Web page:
The period between 6 and 12 months is full of developmental milestones, as you know. By 6 months or so, most babies are learning to sit up and starting to eat some solid food. These accomplishments create wonderful opportunities for introducing and reinforcing signs.
If you have a child who is sitting in a high chair, you can easily face them with two hands free and sign food vocabulary in as real a context as they come. And, of course, food is one of the biggest motivators you can offer at this stage. You can use the signs often – with each bite and with each new meal and new day, clicking into repetition, one of the simplest and most important techniques for assisting learning. As you slowly increase the kinds of food you are offering your baby, so can you add to his/her signing vocabulary. Food is that very tangible thing that baby is experiencing through multiple senses and can quickly attach a sign to.
As your baby reaches the latter part of this period, 10-12 months, you can also heighten the stakes by giving him or her the choice of two foods without having them in front of you. “Would you like banana or avocado?” – Do the signs for each of the two foods and wait for which sign comes back.
During this very teachable time, you are capitalizing on cognitive development and growing connections in the brain, by providing outlets for all Baby is experiencing at such a rapid pace, internally and externally. This is, after all, the time in which you are most likely to see them begin signing back to you.
And then there are feelings. Your wee one is a bundle of changing moods! Beginning at this time with basic feeling words/signs (“You are a happy,laughing baby!” “Did that make you sad?” “I see you feel angry!”), it lays the groundwork for your children to be able to express to you abstract ideas such as these, as well as more complicated feelings later on, whether in sign or in speech. Think of it as a springboard. If they begin to see signs like surprised, happy, excited, sad, or scared now, they will easily be able to propel themselves to higher levels of expression as they grow. If they are simply standing flat-footed on the ground without any head start, all that takes longer and arrives in more basic forms.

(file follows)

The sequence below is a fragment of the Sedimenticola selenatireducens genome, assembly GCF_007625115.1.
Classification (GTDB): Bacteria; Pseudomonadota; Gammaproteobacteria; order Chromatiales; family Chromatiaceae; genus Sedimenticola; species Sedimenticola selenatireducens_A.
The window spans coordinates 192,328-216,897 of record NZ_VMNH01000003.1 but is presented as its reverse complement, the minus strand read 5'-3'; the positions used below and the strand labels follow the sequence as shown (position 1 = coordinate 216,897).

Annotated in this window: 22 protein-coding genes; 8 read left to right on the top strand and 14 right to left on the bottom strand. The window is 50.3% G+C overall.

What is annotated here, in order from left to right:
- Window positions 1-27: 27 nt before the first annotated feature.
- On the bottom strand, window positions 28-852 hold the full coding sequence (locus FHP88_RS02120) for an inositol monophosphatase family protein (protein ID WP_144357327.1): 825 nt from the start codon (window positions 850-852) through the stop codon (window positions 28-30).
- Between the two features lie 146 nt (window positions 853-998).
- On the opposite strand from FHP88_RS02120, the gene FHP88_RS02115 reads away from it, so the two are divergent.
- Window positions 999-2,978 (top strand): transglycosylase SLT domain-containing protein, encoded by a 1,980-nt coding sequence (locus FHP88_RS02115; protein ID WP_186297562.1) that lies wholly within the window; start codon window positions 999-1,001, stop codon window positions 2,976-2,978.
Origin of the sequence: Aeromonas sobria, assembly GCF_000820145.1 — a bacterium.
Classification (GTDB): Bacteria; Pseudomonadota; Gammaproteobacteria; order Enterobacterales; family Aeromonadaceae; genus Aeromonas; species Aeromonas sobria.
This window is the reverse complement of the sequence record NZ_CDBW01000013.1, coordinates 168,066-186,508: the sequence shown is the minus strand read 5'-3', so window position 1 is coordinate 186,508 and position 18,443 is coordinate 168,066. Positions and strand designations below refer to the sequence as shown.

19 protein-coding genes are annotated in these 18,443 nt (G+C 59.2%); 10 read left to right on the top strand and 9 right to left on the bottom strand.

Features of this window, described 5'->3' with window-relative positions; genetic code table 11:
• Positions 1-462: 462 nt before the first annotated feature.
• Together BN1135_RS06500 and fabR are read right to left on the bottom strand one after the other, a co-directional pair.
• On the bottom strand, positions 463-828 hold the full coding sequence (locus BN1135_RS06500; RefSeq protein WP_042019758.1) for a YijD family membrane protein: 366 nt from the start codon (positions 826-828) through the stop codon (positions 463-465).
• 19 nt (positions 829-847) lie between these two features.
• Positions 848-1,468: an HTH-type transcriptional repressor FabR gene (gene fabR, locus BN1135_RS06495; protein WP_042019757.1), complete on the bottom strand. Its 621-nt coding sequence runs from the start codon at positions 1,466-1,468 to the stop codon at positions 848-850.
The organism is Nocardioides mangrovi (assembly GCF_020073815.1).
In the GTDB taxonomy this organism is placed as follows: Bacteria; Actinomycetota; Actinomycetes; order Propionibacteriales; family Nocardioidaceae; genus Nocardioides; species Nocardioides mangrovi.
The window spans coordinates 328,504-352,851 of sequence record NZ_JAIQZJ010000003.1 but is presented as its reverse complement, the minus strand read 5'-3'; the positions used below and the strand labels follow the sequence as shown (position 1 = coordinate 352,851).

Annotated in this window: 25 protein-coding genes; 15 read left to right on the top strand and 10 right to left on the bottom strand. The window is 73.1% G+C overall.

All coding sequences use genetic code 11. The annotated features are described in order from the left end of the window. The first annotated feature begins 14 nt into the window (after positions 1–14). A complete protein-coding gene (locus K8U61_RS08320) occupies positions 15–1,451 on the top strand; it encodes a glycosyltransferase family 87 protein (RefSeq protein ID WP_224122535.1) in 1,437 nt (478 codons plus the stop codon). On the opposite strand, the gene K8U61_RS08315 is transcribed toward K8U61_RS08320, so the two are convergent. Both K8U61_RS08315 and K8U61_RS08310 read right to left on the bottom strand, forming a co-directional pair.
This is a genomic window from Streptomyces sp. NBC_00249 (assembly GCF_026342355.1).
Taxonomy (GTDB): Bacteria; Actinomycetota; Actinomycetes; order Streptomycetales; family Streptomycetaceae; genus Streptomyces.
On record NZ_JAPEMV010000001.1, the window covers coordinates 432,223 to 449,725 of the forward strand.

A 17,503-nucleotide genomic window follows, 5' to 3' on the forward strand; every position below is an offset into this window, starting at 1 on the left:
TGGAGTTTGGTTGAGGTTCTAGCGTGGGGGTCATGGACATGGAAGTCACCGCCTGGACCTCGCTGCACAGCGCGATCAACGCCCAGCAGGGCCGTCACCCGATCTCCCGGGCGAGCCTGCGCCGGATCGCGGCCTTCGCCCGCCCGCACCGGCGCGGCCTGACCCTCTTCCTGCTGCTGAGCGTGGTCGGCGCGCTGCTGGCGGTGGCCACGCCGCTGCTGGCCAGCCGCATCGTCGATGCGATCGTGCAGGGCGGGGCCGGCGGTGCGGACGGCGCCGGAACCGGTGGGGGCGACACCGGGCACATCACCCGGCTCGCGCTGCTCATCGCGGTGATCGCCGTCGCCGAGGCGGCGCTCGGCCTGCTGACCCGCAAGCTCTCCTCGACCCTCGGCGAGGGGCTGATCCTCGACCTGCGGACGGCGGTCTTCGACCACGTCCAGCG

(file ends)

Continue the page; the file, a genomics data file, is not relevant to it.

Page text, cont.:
Families who are working on teaching the signs, will likely be more apt to hone in and talk about these feelings in the first place – why waste an opportunity to repeat a sign you’ve been trying to get across, right? It’s a win-win situation: your child gets to think about what s/he is feeling (something many adults have trouble with!) as well as acquiring the means to communicate it.
By 6 months, Baby’s vision has also expanded so that s/he sees across a room rather than just as far as mama or papa’s adoring face. Here is your chance to name many more objects in Baby’s growing world. If you give each of these visual pieces its own hand shape, a little person new to it all has an extra way to take it in, and, ultimately, give it back. The earlier they feel understood the more confident they get to feel in who they are and how they see the world.
Your connection to your child is strengthened by the face to face interaction required by sign and the truly mutual communication. Not only do they feel better, but when they are happier, you feel like a better parent. It’s a beautiful cycle.